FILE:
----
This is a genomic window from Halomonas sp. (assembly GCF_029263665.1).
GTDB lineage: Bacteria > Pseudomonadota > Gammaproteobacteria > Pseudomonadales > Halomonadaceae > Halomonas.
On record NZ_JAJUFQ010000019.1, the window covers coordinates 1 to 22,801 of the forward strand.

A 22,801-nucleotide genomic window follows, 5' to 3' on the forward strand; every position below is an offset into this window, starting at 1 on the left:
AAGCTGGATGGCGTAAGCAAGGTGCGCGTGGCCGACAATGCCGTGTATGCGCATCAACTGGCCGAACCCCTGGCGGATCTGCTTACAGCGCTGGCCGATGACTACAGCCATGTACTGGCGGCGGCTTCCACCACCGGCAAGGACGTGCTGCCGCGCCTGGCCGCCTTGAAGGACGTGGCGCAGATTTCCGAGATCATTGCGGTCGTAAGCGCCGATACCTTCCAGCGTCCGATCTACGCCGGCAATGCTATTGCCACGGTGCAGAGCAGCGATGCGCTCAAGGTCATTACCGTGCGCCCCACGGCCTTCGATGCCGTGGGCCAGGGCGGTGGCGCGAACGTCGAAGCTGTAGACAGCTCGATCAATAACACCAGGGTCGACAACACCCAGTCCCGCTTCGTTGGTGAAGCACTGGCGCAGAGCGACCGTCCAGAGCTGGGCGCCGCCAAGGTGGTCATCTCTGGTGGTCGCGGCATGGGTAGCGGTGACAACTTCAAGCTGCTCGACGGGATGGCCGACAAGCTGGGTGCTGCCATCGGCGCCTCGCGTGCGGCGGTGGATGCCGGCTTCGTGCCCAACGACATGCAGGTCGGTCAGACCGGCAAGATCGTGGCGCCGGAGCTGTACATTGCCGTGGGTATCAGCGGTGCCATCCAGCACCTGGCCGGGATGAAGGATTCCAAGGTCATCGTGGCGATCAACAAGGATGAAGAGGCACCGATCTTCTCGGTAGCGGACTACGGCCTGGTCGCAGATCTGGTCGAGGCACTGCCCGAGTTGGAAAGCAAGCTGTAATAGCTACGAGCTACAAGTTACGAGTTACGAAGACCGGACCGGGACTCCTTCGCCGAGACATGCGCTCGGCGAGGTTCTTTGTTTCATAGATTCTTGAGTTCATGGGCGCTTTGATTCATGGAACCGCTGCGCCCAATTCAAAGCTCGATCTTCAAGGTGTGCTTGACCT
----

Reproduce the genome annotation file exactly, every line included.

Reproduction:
This is a genomic window from Halomonas sp. (assembly GCF_029263665.1).
GTDB lineage: Bacteria > Pseudomonadota > Gammaproteobacteria > Pseudomonadales > Halomonadaceae > Halomonas.
On record NZ_JAJUFQ010000019.1, the window covers coordinates 1 to 22,801 of the forward strand.

A 22,801-nucleotide genomic window follows, 5' to 3' on the forward strand; every position below is an offset into this window, starting at 1 on the left:
AAGCTGGATGGCGTAAGCAAGGTGCGCGTGGCCGACAATGCCGTGTATGCGCATCAACTGGCCGAACCCCTGGCGGATCTGCTTACAGCGCTGGCCGATGACTACAGCCATGTACTGGCGGCGGCTTCCACCACCGGCAAGGACGTGCTGCCGCGCCTGGCCGCCTTGAAGGACGTGGCGCAGATTTCCGAGATCATTGCGGTCGTAAGCGCCGATACCTTCCAGCGTCCGATCTACGCCGGCAATGCTATTGCCACGGTGCAGAGCAGCGATGCGCTCAAGGTCATTACCGTGCGCCCCACGGCCTTCGATGCCGTGGGCCAGGGCGGTGGCGCGAACGTCGAAGCTGTAGACAGCTCGATCAATAACACCAGGGTCGACAACACCCAGTCCCGCTTCGTTGGTGAAGCACTGGCGCAGAGCGACCGTCCAGAGCTGGGCGCCGCCAAGGTGGTCATCTCTGGTGGTCGCGGCATGGGTAGCGGTGACAACTTCAAGCTGCTCGACGGGATGGCCGACAAGCTGGGTGCTGCCATCGGCGCCTCGCGTGCGGCGGTGGATGCCGGCTTCGTGCCCAACGACATGCAGGTCGGTCAGACCGGCAAGATCGTGGCGCCGGAGCTGTACATTGCCGTGGGTATCAGCGGTGCCATCCAGCACCTGGCCGGGATGAAGGATTCCAAGGTCATCGTGGCGATCAACAAGGATGAAGAGGCACCGATCTTCTCGGTAGCGGACTACGGCCTGGTCGCAGATCTGGTCGAGGCACTGCCCGAGTTGGAAAGCAAGCTGTAATAGCTACGAGCTACAAGTTACGAGTTACGAAGACCGGACCGGGACTCCTTCGCCGAGACATGCGCTCGGCGAGGTTCTTTGTTTCATAGATTCTTGAGTTCATGGGCGCTTTGATTCATGGAACCGCTGCGCCCAATTCAAAGCTCGATCTTCAAGGTGTGCTTGACCT